Roger Moore and his memories of Dublin and seven Bond outings

Roger Moore in 2008. Pic: Ian West/PA Wire

This article first appeared on November 8, 2016

Roger Moore came to Ireland last November to talk with his fans. Esther McCarthy met the 90-year-old who had seven outings as James Bond

ROGER Moore wanted to be a comedian. He even tried stand-up once, an ill-fated effort on a stage in Pontypridd while wearing Richard Burton’s dinner jacket.

“It was raining outside and the audience had come up out of the pits,” he tells me. “There were only six of them and they were all soaked. They sat with steam coming off them.

“I came out with Burton’s dinner jacket, a bit of rouge on the cheeks and mascara, and did my little patter. Absolutely terrible, and silence built. I would have loved to have been a comedian. I learnt about timing from that,” he chuckles.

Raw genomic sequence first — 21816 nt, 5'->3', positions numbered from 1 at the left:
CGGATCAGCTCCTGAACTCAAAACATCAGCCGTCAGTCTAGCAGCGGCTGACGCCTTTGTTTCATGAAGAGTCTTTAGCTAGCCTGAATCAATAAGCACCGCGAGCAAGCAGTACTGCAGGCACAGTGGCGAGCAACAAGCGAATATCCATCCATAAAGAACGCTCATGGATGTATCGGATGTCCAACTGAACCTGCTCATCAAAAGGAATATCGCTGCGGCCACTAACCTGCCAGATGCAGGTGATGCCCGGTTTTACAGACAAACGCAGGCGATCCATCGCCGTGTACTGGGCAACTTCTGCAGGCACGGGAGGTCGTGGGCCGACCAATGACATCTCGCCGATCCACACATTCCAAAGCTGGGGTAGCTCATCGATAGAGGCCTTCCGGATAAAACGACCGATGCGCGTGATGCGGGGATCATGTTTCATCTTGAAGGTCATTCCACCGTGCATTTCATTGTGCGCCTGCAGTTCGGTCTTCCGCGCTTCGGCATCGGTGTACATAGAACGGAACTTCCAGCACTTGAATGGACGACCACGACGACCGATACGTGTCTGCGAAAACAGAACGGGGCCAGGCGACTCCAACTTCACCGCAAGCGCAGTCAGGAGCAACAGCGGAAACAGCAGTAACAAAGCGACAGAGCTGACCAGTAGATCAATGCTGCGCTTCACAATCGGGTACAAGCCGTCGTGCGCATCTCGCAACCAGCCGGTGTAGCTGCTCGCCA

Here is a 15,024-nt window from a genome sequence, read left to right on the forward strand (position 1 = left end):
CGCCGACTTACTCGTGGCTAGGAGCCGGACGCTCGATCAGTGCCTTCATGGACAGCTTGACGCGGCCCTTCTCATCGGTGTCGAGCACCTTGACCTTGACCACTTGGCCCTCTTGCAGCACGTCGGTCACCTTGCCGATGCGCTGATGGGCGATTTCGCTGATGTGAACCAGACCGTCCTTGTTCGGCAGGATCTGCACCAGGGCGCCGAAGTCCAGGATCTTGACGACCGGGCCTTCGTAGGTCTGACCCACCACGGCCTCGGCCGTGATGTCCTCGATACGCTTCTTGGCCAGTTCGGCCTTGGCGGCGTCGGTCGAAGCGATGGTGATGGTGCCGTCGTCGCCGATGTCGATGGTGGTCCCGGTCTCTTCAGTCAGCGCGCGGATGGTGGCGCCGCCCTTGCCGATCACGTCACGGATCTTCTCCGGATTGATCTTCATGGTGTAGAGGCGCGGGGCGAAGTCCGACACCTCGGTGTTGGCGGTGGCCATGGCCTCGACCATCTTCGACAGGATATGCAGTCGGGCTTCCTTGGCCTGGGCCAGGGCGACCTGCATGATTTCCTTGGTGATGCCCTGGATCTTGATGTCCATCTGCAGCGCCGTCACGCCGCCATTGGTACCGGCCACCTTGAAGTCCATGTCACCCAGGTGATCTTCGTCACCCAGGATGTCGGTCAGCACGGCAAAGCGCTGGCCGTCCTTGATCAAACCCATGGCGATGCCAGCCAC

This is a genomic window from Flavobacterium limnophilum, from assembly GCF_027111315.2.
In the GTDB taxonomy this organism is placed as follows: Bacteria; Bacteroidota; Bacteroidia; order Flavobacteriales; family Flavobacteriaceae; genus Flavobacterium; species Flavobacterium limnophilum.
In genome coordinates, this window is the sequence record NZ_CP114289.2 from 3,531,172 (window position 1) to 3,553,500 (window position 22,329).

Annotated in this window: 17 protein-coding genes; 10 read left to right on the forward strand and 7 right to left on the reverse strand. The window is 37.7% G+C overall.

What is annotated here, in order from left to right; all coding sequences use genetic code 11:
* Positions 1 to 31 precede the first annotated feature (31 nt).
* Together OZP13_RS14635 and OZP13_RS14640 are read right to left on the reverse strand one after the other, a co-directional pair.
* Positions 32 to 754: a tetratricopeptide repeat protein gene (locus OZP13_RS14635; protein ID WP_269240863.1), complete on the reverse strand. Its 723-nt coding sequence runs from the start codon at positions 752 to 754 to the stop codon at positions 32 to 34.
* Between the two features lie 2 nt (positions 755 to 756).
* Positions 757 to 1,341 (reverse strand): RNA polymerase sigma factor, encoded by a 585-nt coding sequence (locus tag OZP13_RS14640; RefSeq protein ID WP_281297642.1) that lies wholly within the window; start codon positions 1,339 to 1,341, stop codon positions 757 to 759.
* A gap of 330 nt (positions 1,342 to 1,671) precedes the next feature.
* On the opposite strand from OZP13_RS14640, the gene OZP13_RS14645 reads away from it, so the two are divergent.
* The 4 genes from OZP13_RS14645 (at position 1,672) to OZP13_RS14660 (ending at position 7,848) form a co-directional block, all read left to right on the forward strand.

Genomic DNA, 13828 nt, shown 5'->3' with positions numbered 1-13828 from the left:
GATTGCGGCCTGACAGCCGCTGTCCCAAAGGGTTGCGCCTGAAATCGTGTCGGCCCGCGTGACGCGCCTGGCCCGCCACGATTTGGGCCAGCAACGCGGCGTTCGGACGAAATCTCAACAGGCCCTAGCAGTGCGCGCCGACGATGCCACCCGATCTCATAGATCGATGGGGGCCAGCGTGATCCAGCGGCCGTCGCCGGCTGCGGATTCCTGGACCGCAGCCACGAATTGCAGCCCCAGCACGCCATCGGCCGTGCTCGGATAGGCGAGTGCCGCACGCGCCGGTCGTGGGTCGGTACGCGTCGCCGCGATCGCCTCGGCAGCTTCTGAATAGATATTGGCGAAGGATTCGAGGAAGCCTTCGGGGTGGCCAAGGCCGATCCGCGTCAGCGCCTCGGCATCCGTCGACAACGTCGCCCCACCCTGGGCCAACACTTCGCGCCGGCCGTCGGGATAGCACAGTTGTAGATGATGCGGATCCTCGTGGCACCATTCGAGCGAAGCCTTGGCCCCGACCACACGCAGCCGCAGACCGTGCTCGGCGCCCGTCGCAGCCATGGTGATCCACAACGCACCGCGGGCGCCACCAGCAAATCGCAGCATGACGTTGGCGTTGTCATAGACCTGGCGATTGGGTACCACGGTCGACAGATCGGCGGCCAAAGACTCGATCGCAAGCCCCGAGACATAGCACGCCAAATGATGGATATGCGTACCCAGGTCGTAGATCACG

Anyone who’s seen Moore as James Bond, or indeed met him in real life, will agree he knows a lot more about comic timing than this characteristically self-deprecating tale would suggest.

While Sean Connery’s Bond was all rugged grit, Moore’s was suave and quick-witted. You always got the sense that he wanted to let you in on the punchline.

“Sean actually said that the difference between he and I, between his Bond and my Bond, was that I signalled a joke, whereas his came unexpectedly. I used to think: ‘Let the audience come and have a laugh’.”

“After all, he offers, some of the plot points were a bit ridiculous, such as the idea that the world’s best-known agent could go undercover. How can you be serious about a spy who everybody knows?”

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When we meet in Dublin he looks in terrific shape for a man who recently entered his 90th year, and still twinkles with the sense of mischief that helped make him a bona fide A-list star, adored by million of fans. Dublin is a city he knows well.

“It’s a wonderful place to have friends but, I wouldn’t think, too nice a place to have enemies. I first came in 1961. I was moderately young by comparison.

“I remember on one occasion coming in and customs officers said to me: ‘Are you here to see himself?’ Meaning John Huston.

“I played Sherlock Holmes in a film for Fox, called Sherlock Holmes in New York, which was shot in Los Angeles.